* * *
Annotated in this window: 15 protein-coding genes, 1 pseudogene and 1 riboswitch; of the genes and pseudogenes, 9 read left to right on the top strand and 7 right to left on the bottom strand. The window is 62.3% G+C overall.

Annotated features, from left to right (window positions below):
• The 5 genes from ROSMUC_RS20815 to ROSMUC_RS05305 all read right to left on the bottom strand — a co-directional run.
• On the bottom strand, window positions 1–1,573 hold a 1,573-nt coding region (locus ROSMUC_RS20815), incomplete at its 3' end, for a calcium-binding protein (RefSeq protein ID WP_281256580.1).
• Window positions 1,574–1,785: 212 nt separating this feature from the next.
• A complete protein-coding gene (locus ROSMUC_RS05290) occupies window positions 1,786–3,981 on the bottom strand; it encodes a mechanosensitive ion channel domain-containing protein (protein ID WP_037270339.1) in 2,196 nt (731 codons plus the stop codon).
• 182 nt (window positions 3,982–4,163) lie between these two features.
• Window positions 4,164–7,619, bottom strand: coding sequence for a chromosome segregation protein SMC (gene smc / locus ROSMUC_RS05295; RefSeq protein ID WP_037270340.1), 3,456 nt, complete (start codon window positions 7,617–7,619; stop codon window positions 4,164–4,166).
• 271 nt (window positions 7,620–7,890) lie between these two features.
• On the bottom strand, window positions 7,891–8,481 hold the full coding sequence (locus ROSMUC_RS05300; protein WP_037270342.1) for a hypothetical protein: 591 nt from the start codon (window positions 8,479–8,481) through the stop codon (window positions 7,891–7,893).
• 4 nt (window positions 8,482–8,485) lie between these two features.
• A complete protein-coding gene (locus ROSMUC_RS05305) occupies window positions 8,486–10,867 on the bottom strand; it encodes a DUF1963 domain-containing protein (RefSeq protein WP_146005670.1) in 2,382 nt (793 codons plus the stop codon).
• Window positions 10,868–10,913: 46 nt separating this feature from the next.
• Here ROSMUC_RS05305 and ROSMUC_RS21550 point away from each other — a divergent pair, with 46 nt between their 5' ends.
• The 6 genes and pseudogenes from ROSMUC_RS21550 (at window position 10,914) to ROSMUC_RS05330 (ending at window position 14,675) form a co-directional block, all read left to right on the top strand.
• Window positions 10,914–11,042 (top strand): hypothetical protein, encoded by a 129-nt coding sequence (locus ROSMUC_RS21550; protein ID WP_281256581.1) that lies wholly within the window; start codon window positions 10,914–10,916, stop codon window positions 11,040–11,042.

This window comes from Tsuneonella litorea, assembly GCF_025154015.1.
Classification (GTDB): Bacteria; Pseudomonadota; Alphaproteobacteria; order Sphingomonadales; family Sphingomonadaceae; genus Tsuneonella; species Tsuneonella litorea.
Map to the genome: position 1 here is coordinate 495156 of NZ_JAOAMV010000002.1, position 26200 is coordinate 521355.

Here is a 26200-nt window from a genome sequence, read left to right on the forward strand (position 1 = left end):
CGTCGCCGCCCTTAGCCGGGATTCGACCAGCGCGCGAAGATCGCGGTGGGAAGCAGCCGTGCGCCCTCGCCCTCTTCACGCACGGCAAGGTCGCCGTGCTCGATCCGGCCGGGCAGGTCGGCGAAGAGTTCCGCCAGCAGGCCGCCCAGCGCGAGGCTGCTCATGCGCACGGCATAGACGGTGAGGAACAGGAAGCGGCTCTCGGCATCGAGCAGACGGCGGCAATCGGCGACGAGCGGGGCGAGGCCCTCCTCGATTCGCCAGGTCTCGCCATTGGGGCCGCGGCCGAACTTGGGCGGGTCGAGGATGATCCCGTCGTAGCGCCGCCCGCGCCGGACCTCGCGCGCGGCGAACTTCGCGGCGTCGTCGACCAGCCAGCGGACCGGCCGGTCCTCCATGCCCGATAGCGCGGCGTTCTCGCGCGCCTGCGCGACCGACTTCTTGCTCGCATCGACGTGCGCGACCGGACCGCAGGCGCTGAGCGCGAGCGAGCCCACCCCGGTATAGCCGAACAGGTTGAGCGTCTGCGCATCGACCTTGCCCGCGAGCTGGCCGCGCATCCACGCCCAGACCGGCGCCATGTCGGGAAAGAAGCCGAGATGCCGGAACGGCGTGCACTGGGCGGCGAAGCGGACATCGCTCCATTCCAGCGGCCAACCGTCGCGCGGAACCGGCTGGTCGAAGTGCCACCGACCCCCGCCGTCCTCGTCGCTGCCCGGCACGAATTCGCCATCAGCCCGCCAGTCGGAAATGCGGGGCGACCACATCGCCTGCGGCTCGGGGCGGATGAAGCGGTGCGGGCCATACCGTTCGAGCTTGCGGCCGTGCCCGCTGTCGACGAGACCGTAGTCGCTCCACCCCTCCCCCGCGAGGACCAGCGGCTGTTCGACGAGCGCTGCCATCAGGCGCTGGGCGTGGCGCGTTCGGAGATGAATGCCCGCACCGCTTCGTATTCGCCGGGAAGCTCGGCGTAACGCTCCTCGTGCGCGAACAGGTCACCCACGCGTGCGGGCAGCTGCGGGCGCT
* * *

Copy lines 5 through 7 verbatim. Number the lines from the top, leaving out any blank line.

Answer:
• Window positions 1,574–1,785: 212 nt separating this feature from the next.
• A complete protein-coding gene (locus ROSMUC_RS05290) occupies window positions 1,786–3,981 on the bottom strand; it encodes a mechanosensitive ion channel domain-containing protein (protein ID WP_037270339.1) in 2,196 nt (731 codons plus the stop codon).
• 182 nt (window positions 3,982–4,163) lie between these two features.